Guest Post: Forming a Band: What to Know

If you’re looking to start a band there are a few things that you'll want to do on your own before trying to enlist the help of other musicians. This applies whether you’re interested in simply jamming or you want to go on the road with your band.

Perhaps the most vital aspect of starting a band is understanding what kind of band you want. Do you want to play county music, alternative, rock, metal or pop music? Perhaps you want a unique combination of screamo and barbershop. The point is, until you know what sort of sound you want, there’s no reason to find musicians to fill positions in your band.

Once you’ve decided the kind of music you want to play and the type of band you want to form or at least a working idea, it’s time to find musicians. If you’re lucky, you may be able to draw from a pool of musician friends that you have. If you don’t have that luxury, however, you need to insist that the musicians you choose are competent musicians that play the style of music that you’re looking to create.

A person who plays postmodern hardcore guitar may be the best postmodern hardcore guitarist to every grace six strings, but he may not be the best guitarist for your jazz quartet.

It’s also important not to overlook the personal compatibility between you and your musicians. The greatest musicians in the world are going to be more of a headache for you than an asset if you don’t get along with them.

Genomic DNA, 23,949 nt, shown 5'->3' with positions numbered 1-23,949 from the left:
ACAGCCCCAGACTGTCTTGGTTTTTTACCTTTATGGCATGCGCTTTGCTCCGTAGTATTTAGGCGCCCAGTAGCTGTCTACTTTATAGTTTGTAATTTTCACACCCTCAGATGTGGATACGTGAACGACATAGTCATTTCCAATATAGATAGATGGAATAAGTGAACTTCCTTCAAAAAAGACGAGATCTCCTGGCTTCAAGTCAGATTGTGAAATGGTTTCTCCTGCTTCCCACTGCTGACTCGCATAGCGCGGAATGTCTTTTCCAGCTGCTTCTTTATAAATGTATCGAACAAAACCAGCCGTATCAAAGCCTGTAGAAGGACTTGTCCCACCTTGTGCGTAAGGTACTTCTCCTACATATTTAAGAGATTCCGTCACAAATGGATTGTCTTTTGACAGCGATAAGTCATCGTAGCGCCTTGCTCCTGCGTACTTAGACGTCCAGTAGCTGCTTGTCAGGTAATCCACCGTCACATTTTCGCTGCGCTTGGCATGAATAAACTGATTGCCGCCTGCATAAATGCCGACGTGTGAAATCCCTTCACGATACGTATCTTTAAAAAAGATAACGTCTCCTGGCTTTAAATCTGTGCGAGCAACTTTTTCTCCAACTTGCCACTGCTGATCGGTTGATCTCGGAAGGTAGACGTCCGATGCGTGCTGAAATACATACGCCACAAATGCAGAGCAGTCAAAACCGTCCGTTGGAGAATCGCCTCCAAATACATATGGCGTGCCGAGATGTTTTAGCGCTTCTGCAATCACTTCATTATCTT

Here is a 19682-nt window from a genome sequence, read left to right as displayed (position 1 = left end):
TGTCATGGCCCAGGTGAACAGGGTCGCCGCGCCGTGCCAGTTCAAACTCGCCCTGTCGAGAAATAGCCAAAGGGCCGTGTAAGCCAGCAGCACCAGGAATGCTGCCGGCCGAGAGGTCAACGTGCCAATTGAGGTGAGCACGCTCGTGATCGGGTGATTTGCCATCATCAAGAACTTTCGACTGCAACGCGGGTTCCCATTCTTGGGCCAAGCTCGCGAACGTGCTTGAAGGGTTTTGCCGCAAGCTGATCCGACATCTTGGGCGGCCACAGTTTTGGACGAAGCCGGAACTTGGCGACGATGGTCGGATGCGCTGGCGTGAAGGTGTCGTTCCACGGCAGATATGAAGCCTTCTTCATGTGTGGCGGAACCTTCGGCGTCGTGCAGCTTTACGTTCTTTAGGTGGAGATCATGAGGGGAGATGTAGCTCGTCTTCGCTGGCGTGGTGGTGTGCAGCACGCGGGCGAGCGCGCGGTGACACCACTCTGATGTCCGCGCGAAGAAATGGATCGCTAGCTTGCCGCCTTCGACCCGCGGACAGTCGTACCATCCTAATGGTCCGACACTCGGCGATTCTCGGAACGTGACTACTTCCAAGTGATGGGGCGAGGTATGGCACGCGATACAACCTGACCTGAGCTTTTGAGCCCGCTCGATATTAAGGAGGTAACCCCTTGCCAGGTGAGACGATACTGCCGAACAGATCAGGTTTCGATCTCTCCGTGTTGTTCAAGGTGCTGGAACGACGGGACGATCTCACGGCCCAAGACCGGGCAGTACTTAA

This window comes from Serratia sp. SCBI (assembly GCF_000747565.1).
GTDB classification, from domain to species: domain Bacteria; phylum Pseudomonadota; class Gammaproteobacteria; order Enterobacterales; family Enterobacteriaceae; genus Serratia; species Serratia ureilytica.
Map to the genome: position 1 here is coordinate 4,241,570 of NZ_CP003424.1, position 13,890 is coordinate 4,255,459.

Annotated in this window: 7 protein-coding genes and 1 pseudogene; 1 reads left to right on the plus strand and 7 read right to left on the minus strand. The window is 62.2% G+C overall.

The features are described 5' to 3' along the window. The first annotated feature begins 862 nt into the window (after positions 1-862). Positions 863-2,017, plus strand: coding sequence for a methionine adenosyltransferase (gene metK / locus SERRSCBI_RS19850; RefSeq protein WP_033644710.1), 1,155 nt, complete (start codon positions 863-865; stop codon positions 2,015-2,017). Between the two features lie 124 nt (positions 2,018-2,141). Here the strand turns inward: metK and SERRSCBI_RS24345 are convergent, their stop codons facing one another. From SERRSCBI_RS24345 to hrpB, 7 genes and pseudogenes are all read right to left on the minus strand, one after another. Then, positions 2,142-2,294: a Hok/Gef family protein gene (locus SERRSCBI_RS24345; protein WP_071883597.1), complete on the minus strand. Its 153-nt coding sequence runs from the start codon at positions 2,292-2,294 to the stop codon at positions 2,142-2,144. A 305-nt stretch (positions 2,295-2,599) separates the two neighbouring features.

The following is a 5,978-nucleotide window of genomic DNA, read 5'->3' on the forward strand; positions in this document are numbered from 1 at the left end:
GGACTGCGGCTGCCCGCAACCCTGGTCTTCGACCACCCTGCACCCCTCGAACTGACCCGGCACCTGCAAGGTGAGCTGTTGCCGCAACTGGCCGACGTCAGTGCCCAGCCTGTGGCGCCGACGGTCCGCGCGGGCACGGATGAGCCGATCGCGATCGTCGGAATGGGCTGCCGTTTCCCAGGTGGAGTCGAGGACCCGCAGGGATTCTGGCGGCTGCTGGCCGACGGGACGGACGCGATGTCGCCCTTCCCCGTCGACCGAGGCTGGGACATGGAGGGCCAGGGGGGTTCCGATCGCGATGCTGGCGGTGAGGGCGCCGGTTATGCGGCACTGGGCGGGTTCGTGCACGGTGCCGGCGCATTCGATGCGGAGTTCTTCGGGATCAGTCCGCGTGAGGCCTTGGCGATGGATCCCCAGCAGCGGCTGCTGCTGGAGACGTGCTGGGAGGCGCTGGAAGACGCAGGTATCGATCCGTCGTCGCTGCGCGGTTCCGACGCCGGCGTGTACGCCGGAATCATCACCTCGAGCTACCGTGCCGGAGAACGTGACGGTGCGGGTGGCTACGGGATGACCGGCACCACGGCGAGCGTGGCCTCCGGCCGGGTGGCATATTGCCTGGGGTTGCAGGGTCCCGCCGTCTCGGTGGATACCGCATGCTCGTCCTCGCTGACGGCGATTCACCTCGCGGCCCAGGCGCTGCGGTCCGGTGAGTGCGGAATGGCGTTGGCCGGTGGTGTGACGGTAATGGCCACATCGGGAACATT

You also want to consider what sort of instrumentation you want for your band. For example, take the piano vs keyboard issue. You may find a tremendous piano player who knows his way around the piano but is less skilled with keyboards. If your music relies heavily on keyboards, you’re choices are to compromise or find someone with better keyboard skills. Another example is if your music is guitar driven. If this is the case, a true lead guitarist that can dish out heavy licks is essential. A rhythm guitarist will not be a worthy substitute.

There is also the developing musician approach. Perhaps you have a friend or acquaintance who wants to be in your band who is just learning their instrument. Maybe they have a specific look that you want for your band. Regardless, it’s still possible to work with them while they grow into a better musician.

Lastly, you want to be able to communicate with your band mates. Whether you’re calling the shots or you want a more collaborative effort, you need to be able to communicate. If you want to write a haunting ballad or a new rock anthem to join the ranks of Queen’s, “We Are the Champions,” you have to be able to direct the band as to how to play the song you’re envisioning.